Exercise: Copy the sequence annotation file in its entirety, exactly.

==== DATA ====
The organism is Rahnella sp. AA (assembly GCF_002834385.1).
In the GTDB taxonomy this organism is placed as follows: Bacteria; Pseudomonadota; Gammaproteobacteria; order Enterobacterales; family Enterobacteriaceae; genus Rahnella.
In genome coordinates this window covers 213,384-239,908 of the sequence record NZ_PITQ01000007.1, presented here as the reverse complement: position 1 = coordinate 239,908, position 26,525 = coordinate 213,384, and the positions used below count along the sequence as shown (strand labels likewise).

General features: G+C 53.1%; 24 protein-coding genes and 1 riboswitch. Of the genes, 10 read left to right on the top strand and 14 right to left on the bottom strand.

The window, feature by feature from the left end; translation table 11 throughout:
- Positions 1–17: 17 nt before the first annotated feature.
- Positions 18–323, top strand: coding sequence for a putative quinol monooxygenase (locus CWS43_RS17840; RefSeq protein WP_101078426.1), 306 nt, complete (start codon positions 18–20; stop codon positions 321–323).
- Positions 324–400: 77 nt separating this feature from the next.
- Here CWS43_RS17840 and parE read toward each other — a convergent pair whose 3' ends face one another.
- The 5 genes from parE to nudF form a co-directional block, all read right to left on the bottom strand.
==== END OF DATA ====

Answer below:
The organism is Rahnella sp. AA (assembly GCF_002834385.1).
In the GTDB taxonomy this organism is placed as follows: Bacteria; Pseudomonadota; Gammaproteobacteria; order Enterobacterales; family Enterobacteriaceae; genus Rahnella.
In genome coordinates this window covers 213,384-239,908 of the sequence record NZ_PITQ01000007.1, presented here as the reverse complement: position 1 = coordinate 239,908, position 26,525 = coordinate 213,384, and the positions used below count along the sequence as shown (strand labels likewise).

General features: G+C 53.1%; 24 protein-coding genes and 1 riboswitch. Of the genes, 10 read left to right on the top strand and 14 right to left on the bottom strand.

The window, feature by feature from the left end; translation table 11 throughout:
- Positions 1–17: 17 nt before the first annotated feature.
- Positions 18–323, top strand: coding sequence for a putative quinol monooxygenase (locus CWS43_RS17840; RefSeq protein WP_101078426.1), 306 nt, complete (start codon positions 18–20; stop codon positions 321–323).
- Positions 324–400: 77 nt separating this feature from the next.
- Here CWS43_RS17840 and parE read toward each other — a convergent pair whose 3' ends face one another.
- The 5 genes from parE to nudF form a co-directional block, all read right to left on the bottom strand.